OECD recommends boosting long-term financing to improve treatments and reduce antimicrobial resistance
29 abril 2021

SUSTAINABILITY

Antimicrobial Resistance. On March 30, 2021, the Organization for Economic Cooperation and Development (OECD) published a document highlighting the risks posed by antimicrobial resistance to human and animal health and the environment. The OECD also estimates that this problem is set to wreak great economic and social costs for countries. The OECD recommends governments increase long-term funding to promote the development of new antibiotics for the treatment of livestock and the fight against antimicrobial resistance in general terms. This issue is being addressed by different international organizations such as FAO, WHO and PAHO, as well as some Latin American countries (such as Argentina, Chile, Colombia and Mexico), and it is expected that these recommendations will be taken into account in the coming months when designing government plans to address the problem.

The OECD recommendations highlight the need for the development of alternative interventions to antibiotics for the treatment of animals, such as animal nutrition and biosecurity in livestock farms. They also recommend that regulations on the responsible use of antibiotics in animals be correlated with correct application.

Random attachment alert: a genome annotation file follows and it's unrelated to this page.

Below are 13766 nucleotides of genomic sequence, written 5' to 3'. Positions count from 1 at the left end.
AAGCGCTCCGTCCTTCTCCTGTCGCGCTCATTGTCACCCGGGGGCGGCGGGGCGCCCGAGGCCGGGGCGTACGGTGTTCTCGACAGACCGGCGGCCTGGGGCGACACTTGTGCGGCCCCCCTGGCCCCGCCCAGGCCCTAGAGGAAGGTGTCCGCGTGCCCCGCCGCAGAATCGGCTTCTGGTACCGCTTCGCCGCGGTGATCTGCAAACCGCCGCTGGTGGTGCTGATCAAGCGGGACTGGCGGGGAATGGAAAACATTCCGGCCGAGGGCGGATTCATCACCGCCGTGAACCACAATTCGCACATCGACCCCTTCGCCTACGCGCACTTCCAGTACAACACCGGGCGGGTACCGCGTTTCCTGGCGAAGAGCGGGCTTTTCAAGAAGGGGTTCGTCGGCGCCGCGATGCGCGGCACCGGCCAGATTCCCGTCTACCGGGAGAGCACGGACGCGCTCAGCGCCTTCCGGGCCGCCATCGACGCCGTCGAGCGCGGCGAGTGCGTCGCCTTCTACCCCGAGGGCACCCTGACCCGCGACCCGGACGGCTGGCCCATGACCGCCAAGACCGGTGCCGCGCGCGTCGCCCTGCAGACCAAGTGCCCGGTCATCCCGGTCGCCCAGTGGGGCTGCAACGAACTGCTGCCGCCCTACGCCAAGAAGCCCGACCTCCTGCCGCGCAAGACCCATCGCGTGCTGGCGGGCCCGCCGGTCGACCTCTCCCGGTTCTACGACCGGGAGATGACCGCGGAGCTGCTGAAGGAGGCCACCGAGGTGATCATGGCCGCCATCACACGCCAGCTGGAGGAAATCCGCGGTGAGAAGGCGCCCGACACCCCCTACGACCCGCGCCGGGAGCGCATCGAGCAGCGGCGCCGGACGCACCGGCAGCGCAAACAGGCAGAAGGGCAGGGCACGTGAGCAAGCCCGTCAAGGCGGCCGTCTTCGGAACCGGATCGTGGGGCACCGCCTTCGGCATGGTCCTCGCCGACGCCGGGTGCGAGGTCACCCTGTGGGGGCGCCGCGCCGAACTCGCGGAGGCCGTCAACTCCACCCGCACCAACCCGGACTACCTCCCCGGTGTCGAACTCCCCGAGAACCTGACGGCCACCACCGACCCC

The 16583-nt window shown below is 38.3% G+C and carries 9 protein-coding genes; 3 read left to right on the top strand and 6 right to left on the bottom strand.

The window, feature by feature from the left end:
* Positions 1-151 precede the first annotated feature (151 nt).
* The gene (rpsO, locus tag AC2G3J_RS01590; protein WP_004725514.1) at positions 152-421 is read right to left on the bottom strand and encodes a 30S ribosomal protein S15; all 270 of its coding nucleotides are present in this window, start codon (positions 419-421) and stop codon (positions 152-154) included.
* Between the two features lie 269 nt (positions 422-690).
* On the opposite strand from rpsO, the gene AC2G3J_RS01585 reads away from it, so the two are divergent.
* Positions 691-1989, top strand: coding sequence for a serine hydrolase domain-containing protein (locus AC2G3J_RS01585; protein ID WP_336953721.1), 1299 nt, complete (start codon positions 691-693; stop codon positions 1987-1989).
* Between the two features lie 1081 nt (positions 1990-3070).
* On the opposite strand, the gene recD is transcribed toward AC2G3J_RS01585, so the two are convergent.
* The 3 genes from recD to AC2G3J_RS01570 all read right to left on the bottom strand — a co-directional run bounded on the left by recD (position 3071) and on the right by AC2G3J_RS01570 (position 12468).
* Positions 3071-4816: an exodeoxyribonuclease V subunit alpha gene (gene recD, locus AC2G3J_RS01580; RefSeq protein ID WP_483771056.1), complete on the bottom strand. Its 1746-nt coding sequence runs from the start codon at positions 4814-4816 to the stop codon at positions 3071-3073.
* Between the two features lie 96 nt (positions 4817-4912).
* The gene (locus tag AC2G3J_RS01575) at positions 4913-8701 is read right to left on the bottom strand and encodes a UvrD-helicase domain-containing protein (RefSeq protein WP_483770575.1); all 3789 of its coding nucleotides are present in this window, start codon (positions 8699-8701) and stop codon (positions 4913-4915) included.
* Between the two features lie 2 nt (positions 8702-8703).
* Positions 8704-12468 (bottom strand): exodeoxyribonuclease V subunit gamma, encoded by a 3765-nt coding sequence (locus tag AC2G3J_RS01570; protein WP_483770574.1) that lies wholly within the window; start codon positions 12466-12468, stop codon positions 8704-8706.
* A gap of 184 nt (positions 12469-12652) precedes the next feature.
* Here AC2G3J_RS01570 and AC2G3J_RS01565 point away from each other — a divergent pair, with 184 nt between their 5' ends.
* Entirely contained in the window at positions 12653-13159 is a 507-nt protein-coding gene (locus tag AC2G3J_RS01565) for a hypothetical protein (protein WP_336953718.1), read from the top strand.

These recommendations are framed in a study entitled “Evaluating National Action Plans on antimicrobial resistance in animal production: what lessons can we learn?”. The paper analyzes the cases of Brazil, China, Russia, Australia, Canada, Denmark, Ireland, Japan and the United States in their implementation of the “One Health” approach in their national policy development involving human health, animal health and the environment.

Next steps

The OECD published an academic paper on National Antimicrobial Resistance Plans in Animal Production. The organization recommends governments incorporate an integral and sustainable approach on the matter. In this regard, they consider it advisable to promote the development of alternative interventions to antibiotics for the treatment of animals, such as animal nutrition and biosecurity on farms, and that governments should commit to long-term financing of the plans. It is hoped that, in the coming months, these recommendations will be taken into account by the countries of the region and international organizations that are analyzing public policies to mitigate antimicrobial resistance. 

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